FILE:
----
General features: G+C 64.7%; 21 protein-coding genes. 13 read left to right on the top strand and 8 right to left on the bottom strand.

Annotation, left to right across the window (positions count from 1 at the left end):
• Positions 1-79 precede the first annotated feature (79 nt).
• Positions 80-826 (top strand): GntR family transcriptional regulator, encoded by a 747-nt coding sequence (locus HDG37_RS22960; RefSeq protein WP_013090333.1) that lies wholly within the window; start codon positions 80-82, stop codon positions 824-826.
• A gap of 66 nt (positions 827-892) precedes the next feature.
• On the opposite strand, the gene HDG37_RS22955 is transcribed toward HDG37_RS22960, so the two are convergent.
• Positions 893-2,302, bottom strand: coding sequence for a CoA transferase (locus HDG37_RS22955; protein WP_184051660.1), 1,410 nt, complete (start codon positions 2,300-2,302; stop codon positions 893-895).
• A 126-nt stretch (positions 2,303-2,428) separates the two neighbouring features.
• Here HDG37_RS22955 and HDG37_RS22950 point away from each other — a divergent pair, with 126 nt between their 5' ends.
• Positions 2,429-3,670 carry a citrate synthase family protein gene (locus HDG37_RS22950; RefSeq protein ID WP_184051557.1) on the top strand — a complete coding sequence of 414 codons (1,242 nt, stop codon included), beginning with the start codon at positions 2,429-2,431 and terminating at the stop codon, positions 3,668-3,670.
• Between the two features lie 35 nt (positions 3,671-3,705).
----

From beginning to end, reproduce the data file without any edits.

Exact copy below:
General features: G+C 64.7%; 21 protein-coding genes. 13 read left to right on the top strand and 8 right to left on the bottom strand.

Annotation, left to right across the window (positions count from 1 at the left end):
• Positions 1-79 precede the first annotated feature (79 nt).
• Positions 80-826 (top strand): GntR family transcriptional regulator, encoded by a 747-nt coding sequence (locus HDG37_RS22960; RefSeq protein WP_013090333.1) that lies wholly within the window; start codon positions 80-82, stop codon positions 824-826.
• A gap of 66 nt (positions 827-892) precedes the next feature.
• On the opposite strand, the gene HDG37_RS22955 is transcribed toward HDG37_RS22960, so the two are convergent.
• Positions 893-2,302, bottom strand: coding sequence for a CoA transferase (locus HDG37_RS22955; protein WP_184051660.1), 1,410 nt, complete (start codon positions 2,300-2,302; stop codon positions 893-895).
• A 126-nt stretch (positions 2,303-2,428) separates the two neighbouring features.
• Here HDG37_RS22955 and HDG37_RS22950 point away from each other — a divergent pair, with 126 nt between their 5' ends.
• Positions 2,429-3,670 carry a citrate synthase family protein gene (locus HDG37_RS22950; RefSeq protein ID WP_184051557.1) on the top strand — a complete coding sequence of 414 codons (1,242 nt, stop codon included), beginning with the start codon at positions 2,429-2,431 and terminating at the stop codon, positions 3,668-3,670.
• Between the two features lie 35 nt (positions 3,671-3,705).